The journalists, editors-in-chief and media companies complained under Article 10 of the Convention about their convictions and the high amounts they had to pay in damages to B. Having examined in earlier case law the domestic Criminal Code provision in question, the European Court found its contents quite clear: the spreading of information, an insinuation or an image depicting the private life of another person, which was conducive to causing suffering, qualified as an invasion of privacy. In addition, even the exception stipulated in that provision - concerning persons in a public office or function, in professional life, in a political activity or in another comparable activity - was equally clearly worded. Even though there had been no precise definition of private life in the law, if the journalists or the media had had any doubts about the remit of that term, they should have either sought advice about its content or refrained from disclosing B.’s identity. In addition, the applicants were professional journalists and therefore could not claim not to have known the boundaries of the said provision, since the Finnish Guidelines for Journalists and the practice of the Council for Mass Media, albeit not binding, provided even stricter rules than the Criminal Code.

However, there had been no evidence, or indeed any allegation, of factual misrepresentation or bad faith on the part of the applicants. Nor had there been any suggestion that they had obtained information about B. by illicit means. While it had been clear that B. was not a public figure, she was involved in an incident together with a well-known public figure with whom she had been in a close relationship. Therefore, B. could have reasonably been seen as having entered the public domain. In addition, the disclosure of B.’s identity was of clear public interest in view of A.’s conduct and his ability to continue in his post as a high-level public servant. The incident was widely publicised in the media, including in a programme broadcast nationwide on prime-time television. Thus, the articles in question had not disclosed B.’s identity in this context for the first time. Moreover, even if the events were presented in a somewhat colourful manner to boost sales of the magazines, this was not in itself sufficient to justify a conviction for breach of privacy. Finally, in view of the heavy financial sanctions imposed on the applicants, the European Court noted that B. had already been paid a significant sum in damages by the television company for having exposed her private life to the general public. Similar damages had been ordered to be paid to her also in respect of other articles published in other magazines by the other applicants listed above, which all stemmed from the same facts. Accordingly, in view of the severe consequences for the applicants in relation to the circumstances of the cases, the European Court held that there had been a violation of Article 10 of the Convention in all five cases.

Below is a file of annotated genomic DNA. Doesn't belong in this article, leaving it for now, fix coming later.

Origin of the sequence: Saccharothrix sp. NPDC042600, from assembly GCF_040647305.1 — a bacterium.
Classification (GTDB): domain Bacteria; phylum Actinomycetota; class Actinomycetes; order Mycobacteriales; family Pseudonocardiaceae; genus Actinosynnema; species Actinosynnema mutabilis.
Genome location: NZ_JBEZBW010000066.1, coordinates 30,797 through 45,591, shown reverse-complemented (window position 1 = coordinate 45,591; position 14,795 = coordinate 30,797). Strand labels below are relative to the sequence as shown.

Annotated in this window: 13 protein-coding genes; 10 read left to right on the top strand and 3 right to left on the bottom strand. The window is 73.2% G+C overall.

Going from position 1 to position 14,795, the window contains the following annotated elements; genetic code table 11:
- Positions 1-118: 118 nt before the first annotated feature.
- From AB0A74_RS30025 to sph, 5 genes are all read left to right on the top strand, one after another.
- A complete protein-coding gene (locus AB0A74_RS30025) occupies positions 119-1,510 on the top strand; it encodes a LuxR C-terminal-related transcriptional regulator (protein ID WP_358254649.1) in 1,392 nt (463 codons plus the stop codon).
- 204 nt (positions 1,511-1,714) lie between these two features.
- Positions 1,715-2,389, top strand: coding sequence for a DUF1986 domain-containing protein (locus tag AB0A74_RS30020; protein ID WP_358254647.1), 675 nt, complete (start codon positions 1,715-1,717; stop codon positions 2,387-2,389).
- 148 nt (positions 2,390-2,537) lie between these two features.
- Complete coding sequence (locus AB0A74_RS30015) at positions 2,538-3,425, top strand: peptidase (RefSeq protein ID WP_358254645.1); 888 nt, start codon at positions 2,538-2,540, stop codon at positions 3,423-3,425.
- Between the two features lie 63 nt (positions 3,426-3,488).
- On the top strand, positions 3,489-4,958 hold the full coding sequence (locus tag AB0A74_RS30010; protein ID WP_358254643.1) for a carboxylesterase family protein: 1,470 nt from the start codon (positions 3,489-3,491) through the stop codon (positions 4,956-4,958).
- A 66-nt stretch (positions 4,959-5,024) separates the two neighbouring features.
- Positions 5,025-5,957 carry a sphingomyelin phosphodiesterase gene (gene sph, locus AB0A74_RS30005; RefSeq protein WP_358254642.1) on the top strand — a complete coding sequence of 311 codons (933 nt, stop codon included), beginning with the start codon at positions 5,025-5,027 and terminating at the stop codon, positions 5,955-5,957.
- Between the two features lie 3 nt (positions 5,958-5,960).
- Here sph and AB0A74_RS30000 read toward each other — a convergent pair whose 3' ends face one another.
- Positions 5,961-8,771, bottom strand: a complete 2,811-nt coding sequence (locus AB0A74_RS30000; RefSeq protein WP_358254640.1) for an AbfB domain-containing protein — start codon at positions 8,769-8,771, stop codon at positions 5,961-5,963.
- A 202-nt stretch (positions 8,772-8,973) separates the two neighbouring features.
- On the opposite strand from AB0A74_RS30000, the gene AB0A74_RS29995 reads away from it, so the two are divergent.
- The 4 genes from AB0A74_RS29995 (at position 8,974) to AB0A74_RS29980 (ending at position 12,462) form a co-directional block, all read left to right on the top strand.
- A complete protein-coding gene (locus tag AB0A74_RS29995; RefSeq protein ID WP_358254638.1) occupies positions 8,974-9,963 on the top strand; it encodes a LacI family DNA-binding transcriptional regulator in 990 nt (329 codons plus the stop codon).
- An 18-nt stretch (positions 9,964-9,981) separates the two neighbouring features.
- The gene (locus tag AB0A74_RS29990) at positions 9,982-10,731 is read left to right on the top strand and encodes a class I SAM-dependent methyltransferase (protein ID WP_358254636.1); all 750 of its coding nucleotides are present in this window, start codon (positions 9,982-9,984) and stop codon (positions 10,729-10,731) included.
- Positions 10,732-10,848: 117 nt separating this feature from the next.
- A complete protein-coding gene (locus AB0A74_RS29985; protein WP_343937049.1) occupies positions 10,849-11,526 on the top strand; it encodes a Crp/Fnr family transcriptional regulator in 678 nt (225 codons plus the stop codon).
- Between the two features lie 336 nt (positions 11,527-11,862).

Under Article 41 of the Convention (just satisfaction), the Court held that Finland was to pay the applicants sums ranging between EUR 12,000 and EUR 39,000 for pecuniary damages, between EUR 2,000 and EUR 5,000 for non-pecuniary damages and between EUR 3,000 and EUR 5,000 in respect of costs and expenses.

Judgment by the European Court of Human Rights (Fourth Section), case of Flinkkilä a.o. v. Finland, Application No. 25576/04 of 6 April 2010 EN
Judgment by the European Court of Human Rights (Fourth Section), case of Jokitaipale a.o. v. Finland, Application No. 43349/05 of 6 April 2010 EN
Judgment by the European Court of Human Rights (Fourth Section), case of Iltalehti and Karhuvaara v. Finland, Application No. 6372/06 of 6 April 2010 EN
Judgment by the European Court of Human Rights (Fourth Section), case of Soila v. Finland, Application No. 6806/06 of 6 April 2010 EN
Judgment by the European Court of Human Rights (Fourth Section), case of Tuomela a.o. v. Finland, Application No. 25711/04 of 6 April 2010 EN